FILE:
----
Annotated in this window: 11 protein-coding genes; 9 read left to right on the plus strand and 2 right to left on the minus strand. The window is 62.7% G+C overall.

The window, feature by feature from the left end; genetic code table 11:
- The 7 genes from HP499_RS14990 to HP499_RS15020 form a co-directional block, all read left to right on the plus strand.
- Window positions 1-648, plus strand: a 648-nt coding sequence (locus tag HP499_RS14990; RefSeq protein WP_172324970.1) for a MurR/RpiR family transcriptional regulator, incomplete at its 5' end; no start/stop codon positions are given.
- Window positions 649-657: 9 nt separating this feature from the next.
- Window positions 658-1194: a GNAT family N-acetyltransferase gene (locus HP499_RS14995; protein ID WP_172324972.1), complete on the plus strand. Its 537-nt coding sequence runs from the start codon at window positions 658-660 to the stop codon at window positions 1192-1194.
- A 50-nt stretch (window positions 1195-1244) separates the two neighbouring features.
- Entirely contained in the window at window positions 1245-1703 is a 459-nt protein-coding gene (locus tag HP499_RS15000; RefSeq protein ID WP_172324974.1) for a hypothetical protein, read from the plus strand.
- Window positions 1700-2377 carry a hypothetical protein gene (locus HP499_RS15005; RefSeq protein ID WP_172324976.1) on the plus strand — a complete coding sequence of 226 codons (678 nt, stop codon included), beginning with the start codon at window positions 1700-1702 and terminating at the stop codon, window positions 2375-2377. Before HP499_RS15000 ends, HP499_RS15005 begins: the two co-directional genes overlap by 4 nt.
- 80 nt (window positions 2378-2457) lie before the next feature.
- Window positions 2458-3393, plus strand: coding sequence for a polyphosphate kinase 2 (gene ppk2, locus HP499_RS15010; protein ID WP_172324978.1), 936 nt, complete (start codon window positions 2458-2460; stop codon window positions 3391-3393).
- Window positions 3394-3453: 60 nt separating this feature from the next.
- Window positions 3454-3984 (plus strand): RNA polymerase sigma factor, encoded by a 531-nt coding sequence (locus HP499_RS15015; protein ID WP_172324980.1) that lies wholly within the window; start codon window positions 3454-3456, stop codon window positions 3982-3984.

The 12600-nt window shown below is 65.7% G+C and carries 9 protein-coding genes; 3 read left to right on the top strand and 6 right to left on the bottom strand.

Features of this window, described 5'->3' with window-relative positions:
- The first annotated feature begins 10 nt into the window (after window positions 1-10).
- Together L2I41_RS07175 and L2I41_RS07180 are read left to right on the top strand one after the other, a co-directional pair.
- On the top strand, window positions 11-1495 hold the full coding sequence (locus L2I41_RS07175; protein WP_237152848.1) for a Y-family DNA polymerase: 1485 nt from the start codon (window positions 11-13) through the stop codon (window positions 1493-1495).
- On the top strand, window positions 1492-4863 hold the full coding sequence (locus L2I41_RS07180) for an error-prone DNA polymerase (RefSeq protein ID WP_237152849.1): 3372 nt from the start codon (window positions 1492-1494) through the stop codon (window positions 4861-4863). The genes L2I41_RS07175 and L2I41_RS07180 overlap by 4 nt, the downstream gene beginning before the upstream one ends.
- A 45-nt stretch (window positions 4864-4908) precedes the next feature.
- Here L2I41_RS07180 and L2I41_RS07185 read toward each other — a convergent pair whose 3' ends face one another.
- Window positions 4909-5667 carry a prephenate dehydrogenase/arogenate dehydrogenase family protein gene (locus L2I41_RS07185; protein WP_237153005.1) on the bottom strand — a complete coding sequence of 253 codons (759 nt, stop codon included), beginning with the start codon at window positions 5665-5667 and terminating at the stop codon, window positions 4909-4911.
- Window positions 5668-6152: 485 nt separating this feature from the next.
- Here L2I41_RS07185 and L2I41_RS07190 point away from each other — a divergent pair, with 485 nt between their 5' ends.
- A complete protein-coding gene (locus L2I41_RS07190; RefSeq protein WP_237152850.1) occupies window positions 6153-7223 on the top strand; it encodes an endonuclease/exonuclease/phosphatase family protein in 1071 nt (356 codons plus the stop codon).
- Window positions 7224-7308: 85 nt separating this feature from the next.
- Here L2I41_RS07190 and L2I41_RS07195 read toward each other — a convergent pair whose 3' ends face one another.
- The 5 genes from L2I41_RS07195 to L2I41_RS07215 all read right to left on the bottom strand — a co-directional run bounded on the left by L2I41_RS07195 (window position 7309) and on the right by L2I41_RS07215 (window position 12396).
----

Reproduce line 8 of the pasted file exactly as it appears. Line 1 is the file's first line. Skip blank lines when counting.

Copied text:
- Entirely contained in the window at window positions 1245-1703 is a 459-nt protein-coding gene (locus tag HP499_RS15000; RefSeq protein ID WP_172324974.1) for a hypothetical protein, read from the plus strand.